Unity is not attained by seeking unity. It is attained by seeking Christ. Any human effort to be unified in our own power will be short-lived and superficial, at best.
As we seek Christ our hearts are changed. Our desires are transformed. We die to self. When standing with Christ we are reminded of our fallenness and humbled by His continual grace. In Christ we are given a love for God that binds us all together. We turn from facing against one another to standing alongside one another.
In Galatians 5:16 we are instructed to “walk in the Spirit and you will not carry out the desires of the flesh.” This is a good summary of the war that is waging within each of us.
The word “walk” in this verse was a military term. It was walking in step with your commanding officer. It is the same idea. All believers have the Holy Spirit living within them. As we walk with the same Spirit we will be “in step” with each other because we all are walking “in step” with our “commanding officer,” the Holy Spirit.
That does not mean we all have the same personality, calling, passion or perspective, but it does mean that there will be a oneness in the midst of our differences. As we submit to the direction and the pace of Christ we will walk in step with one another. When we think of this military term for walking in step, in the Roman army some were archers, shield bearers, infantrymen, but in the midst of their different roles they were kept in unity as they remembered their overarching purpose and walked in step with their commanding officers.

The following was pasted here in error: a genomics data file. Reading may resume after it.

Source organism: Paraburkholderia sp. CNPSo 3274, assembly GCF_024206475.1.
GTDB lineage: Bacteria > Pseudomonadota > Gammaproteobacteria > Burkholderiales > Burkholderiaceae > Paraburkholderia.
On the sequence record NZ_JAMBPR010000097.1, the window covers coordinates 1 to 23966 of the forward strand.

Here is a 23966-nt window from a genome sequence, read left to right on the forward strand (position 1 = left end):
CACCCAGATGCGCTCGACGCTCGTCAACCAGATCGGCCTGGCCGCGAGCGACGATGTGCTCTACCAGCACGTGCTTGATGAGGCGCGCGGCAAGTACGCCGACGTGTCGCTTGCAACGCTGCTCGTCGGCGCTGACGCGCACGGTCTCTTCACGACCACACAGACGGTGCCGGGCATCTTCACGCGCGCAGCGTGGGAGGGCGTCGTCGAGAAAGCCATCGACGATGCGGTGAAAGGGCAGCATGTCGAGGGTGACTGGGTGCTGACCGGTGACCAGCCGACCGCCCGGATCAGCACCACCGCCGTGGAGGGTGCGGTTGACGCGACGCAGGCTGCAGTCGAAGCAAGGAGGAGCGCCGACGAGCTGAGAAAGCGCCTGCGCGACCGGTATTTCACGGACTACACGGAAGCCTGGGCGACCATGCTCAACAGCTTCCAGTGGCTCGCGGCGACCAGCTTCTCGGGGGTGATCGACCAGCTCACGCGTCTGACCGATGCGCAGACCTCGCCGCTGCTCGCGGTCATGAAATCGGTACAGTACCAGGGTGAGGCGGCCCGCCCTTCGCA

It is like the idea of the “plural one” in the Old Testament.
Deuteronomy 6:4 says, “Hear O Israel! The LORD is our God, the LORD is One,” the word for “one” comes from the Hebrew word “echad”, which many times was used to refer to a unity of more than one person. In Genesis 2:24 we find this same word. “Therefore a man shall leave his father and his mother and hold fast to his wife, and they shall become one flesh. “In Ezra 3:1 this same word was also used, “. . . the people gathered as one man.” It is interesting that the word meant “one” but in a plural sense. That idea is a picture of us as a church that is walking in unity. We have intentionally be created and gifted differently, but as we fix our eyes on Christ and walk in humility we are made into this “plural one” where as a church we will be able to walk in unity.
This is a beautiful word picture but it is so difficult to walk in. It is a heightened problem here in the U.S. where individualism is often seen as more important than community. It is a battle between the spirit and the flesh, a love for God verses a love for self.
1 Corinthians 3:3 Paul warned the church in Corinth of this battle, “For you are yet carnal. For in that there is among you envy, strife and divisions, are you not carnal, and do you not walk according to men?”
If they followed the selfish desires of the flesh they would all fight for their agendas and their personal battles. As they walked in step with the Spirit they all would walk in unity. That is how being unified in Christ would bring about a unity in the church. Seeking unity is not the way to unity, seeking Christ is the way to unity.
As we are unified in Christ we no longer defend our image, our agenda, or our “kingdom“. All allegiances are set aside. Our identity is no longer bound by ethnicitiy, language, money or education. We are now brothers and sisters in Christ. We now have the same Father, the same Savior and the same Spirit and the same eternal home. Christ is our King, and united, we now will live for the sake of God’s kingdom.